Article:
Friday 23 March 2012

Crime fiction for moms

I do try , when I'm reviewing, to say if a book is suitable for my mother or for the vicar. I assume everyone understands that "for my mother" means not too violent, little swearing and none of those sex scenes that, if they come on TV whilst you're watching with your mother, make your toes curl. "For the vicar" means gross violence and pederasty (I jest!)

"All well and good," says an older friend of mine who has recently rediscovered reading, "but I've read all the Ross Thomas you've reviewed and I don't like Michael Connelly. What else would your mother read?"

Hmm. The little list I have in mind for review involves a few Michael Connelly and several authors where the hero rarely stays in one piece, let alone the victims or the villains. What would I recommend to my mother?

Well, there's always the name I hate to mention, the dreaded Dick Francis. His books are so forelock-tuggingly spittle-licking that Telegraph readers have been roused to heights of revolutionary fervour. The Queen-Mum-Gawd-Bless-Her used to love him - so if he could get through a gin haze of royal proportions he certainly isn't taxing (ho ho) or offensive to vicars. Avoid them if horse racing leaves you cold (as it actually does my mother). If you want a light read, albeit formulaic, buy them secondhand.

What of a classic, Sherlock Holmes - four full-length and fifty-odd (if memory serves) short stories? Well, oddly, I've never yet met a female who likes Arthur Conan Doyle. Actually, I've never met a female who has tried and managed to read anything but a bit of ACD - and you'd understand why if you'd read The White Company. I assume it's the selfish bachelor in Holmes that turns them off.

Robert Parker invented a female detective - I gave those works short shrift on another post so I won't say more than that the word "execrable" comes to mind. Other female detectives - most are too lipsticky and aimed at the chicklit market. At the other extreme, Marlowe on screen might appeal, in print, no. Detective after detective can be discarded in the knowledge that none of them put their dirty clothes in the laundry basket.

Ah, inspiration! Kellerman's Alex Delaware. I will be covering several of his books soon but rich, hunky, sensitive to the needs of the lovely Robin (whose bum does look big in those overalls) - Alex is definitely on the list. Who else?
Looking further afield, at least timewise, the adventures of Brother Cadfael come to mind. Ellis Peters (a nom de plume) wrote a lot of Cadfaels, all solid and good on historical detail. If you fancy the idea of a 12th Century soldier-turned-monk on the prowl you could do a lot worse. Very readable and they don't insult the intelligence in their plots.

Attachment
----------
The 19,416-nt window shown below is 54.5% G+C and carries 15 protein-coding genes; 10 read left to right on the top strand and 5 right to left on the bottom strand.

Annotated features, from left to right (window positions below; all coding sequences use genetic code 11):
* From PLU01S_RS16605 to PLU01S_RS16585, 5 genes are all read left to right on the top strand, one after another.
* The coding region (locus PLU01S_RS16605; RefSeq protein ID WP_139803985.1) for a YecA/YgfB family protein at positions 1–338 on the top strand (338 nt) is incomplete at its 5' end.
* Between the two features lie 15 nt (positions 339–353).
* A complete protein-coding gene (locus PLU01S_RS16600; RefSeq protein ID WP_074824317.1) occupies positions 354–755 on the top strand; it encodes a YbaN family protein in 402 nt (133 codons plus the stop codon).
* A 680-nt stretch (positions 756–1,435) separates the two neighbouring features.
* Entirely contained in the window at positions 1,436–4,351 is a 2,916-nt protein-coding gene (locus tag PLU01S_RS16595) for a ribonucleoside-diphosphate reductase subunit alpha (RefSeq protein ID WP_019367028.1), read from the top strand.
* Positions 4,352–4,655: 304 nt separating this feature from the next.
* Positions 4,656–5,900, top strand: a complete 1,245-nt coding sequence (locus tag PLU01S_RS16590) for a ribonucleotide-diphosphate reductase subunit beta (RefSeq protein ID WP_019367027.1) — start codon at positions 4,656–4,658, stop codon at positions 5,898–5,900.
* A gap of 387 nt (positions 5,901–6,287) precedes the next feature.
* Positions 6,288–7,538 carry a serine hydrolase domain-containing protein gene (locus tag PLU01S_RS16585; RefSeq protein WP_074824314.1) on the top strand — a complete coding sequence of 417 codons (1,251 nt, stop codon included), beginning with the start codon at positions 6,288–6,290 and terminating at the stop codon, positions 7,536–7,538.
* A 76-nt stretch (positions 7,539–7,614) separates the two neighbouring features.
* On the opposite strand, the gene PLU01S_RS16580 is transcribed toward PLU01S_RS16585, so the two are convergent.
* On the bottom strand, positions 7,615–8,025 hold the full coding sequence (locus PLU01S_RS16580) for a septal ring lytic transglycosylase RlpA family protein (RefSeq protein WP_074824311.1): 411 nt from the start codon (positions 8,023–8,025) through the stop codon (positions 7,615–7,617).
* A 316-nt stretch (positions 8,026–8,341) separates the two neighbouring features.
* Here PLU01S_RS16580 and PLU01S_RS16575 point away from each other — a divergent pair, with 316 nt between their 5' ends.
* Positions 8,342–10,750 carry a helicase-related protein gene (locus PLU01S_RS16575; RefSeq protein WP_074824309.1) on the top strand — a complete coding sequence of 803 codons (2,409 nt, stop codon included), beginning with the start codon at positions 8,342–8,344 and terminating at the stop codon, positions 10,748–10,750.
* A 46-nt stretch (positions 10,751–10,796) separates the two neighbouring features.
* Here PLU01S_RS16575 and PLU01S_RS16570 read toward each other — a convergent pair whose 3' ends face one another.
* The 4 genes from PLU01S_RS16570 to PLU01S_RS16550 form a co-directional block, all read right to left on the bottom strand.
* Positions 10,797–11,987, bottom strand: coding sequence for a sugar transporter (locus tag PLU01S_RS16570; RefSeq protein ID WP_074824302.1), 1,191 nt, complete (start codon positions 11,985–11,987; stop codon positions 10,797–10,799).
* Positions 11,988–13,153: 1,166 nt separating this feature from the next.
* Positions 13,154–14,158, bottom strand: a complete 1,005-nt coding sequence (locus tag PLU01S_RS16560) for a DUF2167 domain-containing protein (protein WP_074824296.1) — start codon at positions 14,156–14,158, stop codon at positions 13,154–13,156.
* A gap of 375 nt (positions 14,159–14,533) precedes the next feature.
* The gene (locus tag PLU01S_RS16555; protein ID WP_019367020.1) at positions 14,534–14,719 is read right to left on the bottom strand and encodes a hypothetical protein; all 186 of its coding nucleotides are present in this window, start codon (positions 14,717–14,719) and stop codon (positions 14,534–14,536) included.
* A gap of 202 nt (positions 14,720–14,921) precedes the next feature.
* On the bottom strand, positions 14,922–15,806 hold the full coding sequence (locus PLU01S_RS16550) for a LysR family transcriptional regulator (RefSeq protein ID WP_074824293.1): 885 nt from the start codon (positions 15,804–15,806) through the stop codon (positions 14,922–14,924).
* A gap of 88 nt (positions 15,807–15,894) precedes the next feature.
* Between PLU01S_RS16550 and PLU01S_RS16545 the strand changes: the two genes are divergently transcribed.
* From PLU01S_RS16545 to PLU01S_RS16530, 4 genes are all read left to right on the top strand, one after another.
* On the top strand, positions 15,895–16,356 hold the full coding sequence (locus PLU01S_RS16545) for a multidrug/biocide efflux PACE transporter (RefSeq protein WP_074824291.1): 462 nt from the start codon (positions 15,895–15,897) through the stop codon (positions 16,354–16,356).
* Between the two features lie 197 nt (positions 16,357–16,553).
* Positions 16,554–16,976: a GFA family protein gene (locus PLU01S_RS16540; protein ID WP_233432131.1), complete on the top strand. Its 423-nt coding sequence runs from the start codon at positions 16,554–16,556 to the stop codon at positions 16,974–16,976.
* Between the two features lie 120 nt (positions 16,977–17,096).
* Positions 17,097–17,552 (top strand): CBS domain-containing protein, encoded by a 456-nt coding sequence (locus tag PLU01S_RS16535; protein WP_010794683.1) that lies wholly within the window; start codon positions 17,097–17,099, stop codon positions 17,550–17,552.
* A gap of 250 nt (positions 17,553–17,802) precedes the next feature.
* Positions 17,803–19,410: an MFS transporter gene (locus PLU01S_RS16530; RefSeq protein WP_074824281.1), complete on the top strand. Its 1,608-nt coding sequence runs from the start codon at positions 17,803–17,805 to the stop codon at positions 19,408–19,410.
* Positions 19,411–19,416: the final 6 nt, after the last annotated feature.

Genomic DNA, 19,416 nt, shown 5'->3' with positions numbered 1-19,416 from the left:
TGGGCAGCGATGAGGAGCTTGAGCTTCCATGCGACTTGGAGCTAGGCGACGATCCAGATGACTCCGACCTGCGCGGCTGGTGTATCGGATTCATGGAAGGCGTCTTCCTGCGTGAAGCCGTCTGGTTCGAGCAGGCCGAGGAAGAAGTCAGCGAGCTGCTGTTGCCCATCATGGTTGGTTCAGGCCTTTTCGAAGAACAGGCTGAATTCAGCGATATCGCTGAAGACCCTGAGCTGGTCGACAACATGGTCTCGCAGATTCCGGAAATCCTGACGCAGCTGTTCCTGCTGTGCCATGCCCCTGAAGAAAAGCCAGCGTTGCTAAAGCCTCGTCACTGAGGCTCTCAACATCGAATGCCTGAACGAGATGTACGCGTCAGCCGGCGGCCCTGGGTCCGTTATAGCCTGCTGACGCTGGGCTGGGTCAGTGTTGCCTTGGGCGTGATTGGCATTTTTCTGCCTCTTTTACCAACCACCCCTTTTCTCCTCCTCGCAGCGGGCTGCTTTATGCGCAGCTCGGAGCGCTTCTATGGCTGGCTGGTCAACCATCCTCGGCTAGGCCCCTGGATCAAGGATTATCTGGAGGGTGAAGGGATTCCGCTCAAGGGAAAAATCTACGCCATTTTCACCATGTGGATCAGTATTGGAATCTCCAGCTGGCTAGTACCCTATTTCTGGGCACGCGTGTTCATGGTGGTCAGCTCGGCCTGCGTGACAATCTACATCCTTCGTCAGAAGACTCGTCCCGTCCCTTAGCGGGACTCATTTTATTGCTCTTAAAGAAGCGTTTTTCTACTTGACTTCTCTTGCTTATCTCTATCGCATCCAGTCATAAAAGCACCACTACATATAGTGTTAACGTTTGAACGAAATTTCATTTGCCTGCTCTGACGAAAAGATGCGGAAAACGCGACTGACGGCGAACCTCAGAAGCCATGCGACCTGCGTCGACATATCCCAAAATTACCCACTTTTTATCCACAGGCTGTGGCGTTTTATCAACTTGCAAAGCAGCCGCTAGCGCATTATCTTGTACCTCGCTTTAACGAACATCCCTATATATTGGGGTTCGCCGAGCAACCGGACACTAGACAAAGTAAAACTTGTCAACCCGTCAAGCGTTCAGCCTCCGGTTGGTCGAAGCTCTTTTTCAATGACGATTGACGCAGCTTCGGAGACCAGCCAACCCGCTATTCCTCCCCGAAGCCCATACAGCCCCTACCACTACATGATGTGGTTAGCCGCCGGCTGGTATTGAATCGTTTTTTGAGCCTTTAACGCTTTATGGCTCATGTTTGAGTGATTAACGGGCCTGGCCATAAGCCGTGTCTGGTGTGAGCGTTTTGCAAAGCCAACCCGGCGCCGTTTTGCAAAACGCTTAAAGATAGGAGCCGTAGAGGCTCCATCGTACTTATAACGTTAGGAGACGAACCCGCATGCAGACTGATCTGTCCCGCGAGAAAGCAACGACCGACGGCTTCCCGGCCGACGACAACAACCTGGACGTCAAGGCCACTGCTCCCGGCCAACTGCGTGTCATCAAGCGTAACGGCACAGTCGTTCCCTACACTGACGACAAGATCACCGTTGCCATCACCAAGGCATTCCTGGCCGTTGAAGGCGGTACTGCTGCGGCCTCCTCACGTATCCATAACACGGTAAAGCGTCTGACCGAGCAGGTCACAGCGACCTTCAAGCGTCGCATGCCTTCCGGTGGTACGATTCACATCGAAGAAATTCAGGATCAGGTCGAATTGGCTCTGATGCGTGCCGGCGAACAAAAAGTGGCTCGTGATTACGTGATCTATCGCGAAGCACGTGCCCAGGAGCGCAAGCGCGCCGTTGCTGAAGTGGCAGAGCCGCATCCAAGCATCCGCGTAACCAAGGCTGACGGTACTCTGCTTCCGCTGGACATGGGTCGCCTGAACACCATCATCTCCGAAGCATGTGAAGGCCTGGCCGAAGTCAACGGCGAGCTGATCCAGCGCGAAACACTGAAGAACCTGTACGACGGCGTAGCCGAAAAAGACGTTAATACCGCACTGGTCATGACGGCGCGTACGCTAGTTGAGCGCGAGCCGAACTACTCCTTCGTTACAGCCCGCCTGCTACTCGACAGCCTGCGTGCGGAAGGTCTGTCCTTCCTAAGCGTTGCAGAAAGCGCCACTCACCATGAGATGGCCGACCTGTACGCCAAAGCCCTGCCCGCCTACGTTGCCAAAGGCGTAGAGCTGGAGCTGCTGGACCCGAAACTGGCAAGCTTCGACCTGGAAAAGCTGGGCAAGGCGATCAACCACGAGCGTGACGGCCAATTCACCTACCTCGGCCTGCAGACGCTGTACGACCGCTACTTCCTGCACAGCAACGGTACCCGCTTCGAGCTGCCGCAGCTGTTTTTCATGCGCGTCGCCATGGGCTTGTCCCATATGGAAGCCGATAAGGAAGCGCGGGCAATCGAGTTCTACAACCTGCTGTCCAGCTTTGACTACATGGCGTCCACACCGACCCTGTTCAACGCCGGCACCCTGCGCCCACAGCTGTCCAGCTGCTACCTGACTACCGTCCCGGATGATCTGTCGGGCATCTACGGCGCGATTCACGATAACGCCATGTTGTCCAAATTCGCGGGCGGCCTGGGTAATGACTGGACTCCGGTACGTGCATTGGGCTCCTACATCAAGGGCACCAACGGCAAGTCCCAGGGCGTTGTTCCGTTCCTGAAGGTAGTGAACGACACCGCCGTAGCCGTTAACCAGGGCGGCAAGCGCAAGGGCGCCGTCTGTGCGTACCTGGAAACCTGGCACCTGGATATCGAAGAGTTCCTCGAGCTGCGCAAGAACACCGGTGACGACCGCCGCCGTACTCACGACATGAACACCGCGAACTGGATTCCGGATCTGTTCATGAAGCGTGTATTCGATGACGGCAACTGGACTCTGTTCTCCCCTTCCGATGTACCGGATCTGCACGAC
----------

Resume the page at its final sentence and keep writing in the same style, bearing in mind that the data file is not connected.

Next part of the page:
Going back another five hundred years and switching gender, we have Sister Fidelma, religious and lawyer, daughter of a Chief Of Ireland and intrepid traveller. Stunningly good on atmosphere and detail, moderate on plot, still very readable. Written by Peter Tremayne, another nom de plume.

Anyone who thinks I should try Claire Gulliver, Dana Sloan or Regan McHenry, I have. I'll say no more.

Rembrandt Harmensz. van Rijn 103

If mom doesn't want a book then I recommend looking at some other blogs of mine, aimed at finding presents for US Mothers Day or indeed any occasion you'd like. Begin with Gift Ideas For Moms, go forward to jewellery as a gift for your mother, all the way to Mothers Day gift baskets. Anything you buy makes mom very happy and a small commission comes my way to pay for blogging and an austere diet.


buddy2blogger said...

Interesting theory about ladies not liking Sherlock Holmes..

I am an avid Sherlockian and it is always a pleasure to read/blog about Sherlock Holmes.


Nathalie said...

I do like Sherlock Holmes, I am a big fan to be honest, and I also don't mind the sex scenes at all! But maybe I am not a typical mother. I must check Peter Tremayne's Sister Fidelma. Looks interesting.

I also enjoyed Anne Perry's Charlotte and Thomas Pitt, Paul Charles Doherty's Kathryn Swinbrooke mysteries (I love this series a lot). Both should be fit for a vicar.

Anonymous said...

A great series for moms is Mark Schweizer's Liturgical Detective Series. Also Jasper Fforde's Tuesday Next if mom is well-read in the classics. The Peculiar Crimes Unit books are good mom reading, too. I can't read the Reacher novels anymore or serial killers. Something has softened, but I still like the intrigue and plotting of mystery fiction. My Uncommonly Good Mysteries lens has quite a few possibles for mom or vicar.

Ruth Cox aka abitosunshine said...

The adventures of Brother Cadfael sound quite interesting to me.

I enjoy your book blogging and writing style, Paul, and love that you are frank and to the point, as well as the fact that you add a touch of humor to your writing.

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